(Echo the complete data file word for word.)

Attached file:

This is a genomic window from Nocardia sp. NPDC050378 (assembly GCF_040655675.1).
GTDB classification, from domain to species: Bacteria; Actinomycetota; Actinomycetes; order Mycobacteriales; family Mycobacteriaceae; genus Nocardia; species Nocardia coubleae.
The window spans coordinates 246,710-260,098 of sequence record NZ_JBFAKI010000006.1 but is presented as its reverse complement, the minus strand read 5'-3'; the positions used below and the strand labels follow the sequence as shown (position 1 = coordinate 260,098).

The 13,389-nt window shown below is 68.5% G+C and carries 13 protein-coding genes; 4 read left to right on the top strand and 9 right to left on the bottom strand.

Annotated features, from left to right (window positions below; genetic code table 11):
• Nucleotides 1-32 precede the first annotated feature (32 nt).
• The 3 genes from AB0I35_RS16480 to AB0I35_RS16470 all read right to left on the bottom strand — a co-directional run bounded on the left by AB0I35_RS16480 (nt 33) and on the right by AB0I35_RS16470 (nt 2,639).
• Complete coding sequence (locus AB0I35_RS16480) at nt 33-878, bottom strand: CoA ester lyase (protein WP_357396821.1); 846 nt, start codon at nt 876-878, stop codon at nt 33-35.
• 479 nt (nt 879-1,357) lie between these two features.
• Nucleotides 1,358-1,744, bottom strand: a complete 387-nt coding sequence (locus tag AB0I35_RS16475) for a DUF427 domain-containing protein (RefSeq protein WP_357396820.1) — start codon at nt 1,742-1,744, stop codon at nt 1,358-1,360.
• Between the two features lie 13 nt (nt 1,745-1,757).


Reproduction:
This is a genomic window from Nocardia sp. NPDC050378 (assembly GCF_040655675.1).
GTDB classification, from domain to species: Bacteria; Actinomycetota; Actinomycetes; order Mycobacteriales; family Mycobacteriaceae; genus Nocardia; species Nocardia coubleae.
The window spans coordinates 246,710-260,098 of sequence record NZ_JBFAKI010000006.1 but is presented as its reverse complement, the minus strand read 5'-3'; the positions used below and the strand labels follow the sequence as shown (position 1 = coordinate 260,098).

The 13,389-nt window shown below is 68.5% G+C and carries 13 protein-coding genes; 4 read left to right on the top strand and 9 right to left on the bottom strand.

Annotated features, from left to right (window positions below; genetic code table 11):
• Nucleotides 1-32 precede the first annotated feature (32 nt).
• The 3 genes from AB0I35_RS16480 to AB0I35_RS16470 all read right to left on the bottom strand — a co-directional run bounded on the left by AB0I35_RS16480 (nt 33) and on the right by AB0I35_RS16470 (nt 2,639).
• Complete coding sequence (locus AB0I35_RS16480) at nt 33-878, bottom strand: CoA ester lyase (protein WP_357396821.1); 846 nt, start codon at nt 876-878, stop codon at nt 33-35.
• 479 nt (nt 879-1,357) lie between these two features.
• Nucleotides 1,358-1,744, bottom strand: a complete 387-nt coding sequence (locus tag AB0I35_RS16475) for a DUF427 domain-containing protein (RefSeq protein WP_357396820.1) — start codon at nt 1,742-1,744, stop codon at nt 1,358-1,360.
• Between the two features lie 13 nt (nt 1,745-1,757).